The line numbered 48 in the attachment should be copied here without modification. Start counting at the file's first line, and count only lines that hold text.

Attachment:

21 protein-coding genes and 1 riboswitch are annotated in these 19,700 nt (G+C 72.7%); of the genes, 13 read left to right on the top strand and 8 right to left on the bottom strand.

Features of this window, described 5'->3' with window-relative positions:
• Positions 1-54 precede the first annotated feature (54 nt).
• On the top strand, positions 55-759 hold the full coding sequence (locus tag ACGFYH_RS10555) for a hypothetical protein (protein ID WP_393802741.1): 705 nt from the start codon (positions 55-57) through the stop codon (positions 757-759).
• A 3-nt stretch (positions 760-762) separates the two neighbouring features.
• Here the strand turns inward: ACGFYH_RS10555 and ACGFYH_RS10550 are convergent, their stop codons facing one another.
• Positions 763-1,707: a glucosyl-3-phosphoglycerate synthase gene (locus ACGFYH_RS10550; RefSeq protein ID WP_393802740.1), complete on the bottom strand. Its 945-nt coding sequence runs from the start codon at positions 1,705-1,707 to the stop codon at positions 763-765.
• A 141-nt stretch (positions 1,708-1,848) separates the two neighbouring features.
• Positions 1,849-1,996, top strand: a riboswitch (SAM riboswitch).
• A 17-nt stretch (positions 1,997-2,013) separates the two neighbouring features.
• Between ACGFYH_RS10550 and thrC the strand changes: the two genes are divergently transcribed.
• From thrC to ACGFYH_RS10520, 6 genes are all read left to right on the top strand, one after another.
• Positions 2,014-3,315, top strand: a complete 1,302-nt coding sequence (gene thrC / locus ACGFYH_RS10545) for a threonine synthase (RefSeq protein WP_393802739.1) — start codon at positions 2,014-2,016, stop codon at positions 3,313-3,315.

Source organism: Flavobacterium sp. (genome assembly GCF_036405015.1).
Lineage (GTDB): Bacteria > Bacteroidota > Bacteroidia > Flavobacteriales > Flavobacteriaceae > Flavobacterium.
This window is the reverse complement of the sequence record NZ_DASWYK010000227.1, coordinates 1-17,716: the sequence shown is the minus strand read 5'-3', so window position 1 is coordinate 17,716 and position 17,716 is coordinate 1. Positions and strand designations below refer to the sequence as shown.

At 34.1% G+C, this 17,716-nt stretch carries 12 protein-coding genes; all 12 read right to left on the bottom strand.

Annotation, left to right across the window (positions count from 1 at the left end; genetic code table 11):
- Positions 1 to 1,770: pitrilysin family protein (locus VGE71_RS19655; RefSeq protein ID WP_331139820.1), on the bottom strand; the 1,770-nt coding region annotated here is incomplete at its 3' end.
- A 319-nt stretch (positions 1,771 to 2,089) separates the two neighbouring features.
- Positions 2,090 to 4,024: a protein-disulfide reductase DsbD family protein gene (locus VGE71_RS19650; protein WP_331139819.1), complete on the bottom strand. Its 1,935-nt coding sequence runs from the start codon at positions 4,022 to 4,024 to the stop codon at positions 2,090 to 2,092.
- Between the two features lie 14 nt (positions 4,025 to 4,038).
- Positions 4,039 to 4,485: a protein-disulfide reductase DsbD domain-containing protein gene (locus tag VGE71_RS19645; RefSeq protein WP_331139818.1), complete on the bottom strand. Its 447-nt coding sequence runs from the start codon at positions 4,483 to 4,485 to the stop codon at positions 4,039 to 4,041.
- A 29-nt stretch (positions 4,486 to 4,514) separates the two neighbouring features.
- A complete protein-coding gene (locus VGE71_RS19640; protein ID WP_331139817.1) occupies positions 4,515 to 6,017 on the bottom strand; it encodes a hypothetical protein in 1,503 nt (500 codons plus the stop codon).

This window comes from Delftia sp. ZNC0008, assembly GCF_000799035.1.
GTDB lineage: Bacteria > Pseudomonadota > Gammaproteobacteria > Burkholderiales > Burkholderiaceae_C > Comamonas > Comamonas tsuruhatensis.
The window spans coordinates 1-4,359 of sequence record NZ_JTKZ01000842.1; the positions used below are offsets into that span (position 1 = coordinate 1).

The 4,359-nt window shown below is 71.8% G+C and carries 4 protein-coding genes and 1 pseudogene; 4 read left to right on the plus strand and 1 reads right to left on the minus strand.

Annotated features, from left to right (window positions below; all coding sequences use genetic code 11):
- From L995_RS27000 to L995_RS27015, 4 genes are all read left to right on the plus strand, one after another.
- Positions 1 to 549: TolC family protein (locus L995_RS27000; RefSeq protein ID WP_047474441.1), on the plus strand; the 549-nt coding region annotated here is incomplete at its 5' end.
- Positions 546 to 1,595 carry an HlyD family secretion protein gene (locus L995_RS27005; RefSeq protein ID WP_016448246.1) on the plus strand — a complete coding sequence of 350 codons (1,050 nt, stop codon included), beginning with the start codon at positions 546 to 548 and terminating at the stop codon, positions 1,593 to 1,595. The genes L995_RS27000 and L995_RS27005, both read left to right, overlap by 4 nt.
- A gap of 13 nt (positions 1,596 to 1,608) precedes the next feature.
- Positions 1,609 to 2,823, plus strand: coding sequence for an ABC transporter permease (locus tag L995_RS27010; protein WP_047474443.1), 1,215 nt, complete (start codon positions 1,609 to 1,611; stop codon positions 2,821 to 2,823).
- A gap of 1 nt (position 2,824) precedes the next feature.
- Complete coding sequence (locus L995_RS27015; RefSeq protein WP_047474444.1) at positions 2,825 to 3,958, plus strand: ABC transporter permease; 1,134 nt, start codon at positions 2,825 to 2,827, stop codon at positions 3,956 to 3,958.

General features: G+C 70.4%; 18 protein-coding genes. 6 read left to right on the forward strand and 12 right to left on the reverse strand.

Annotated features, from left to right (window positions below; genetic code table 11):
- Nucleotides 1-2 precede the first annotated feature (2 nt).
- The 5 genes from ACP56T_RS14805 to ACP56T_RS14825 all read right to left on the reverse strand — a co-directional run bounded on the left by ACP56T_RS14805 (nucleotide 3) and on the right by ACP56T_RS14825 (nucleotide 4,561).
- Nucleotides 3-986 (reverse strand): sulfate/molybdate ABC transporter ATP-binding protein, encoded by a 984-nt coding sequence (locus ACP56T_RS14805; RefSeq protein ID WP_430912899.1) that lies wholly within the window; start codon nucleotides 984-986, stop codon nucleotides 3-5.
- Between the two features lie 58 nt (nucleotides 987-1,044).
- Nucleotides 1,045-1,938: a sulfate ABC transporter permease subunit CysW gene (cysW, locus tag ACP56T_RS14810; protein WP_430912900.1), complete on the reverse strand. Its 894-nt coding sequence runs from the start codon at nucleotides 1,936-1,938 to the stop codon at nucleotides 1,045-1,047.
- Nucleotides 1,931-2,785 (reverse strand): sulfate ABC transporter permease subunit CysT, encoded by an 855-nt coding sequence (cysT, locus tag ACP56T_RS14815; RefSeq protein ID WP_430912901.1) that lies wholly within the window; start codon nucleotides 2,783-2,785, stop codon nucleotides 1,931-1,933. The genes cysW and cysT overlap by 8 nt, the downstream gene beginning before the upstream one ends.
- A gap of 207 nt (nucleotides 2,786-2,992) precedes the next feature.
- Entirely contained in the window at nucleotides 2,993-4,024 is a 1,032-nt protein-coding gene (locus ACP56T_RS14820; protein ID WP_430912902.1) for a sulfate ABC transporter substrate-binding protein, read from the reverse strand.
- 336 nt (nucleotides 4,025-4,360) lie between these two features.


- 336 nt (nucleotides 4,025-4,360) lie between these two features.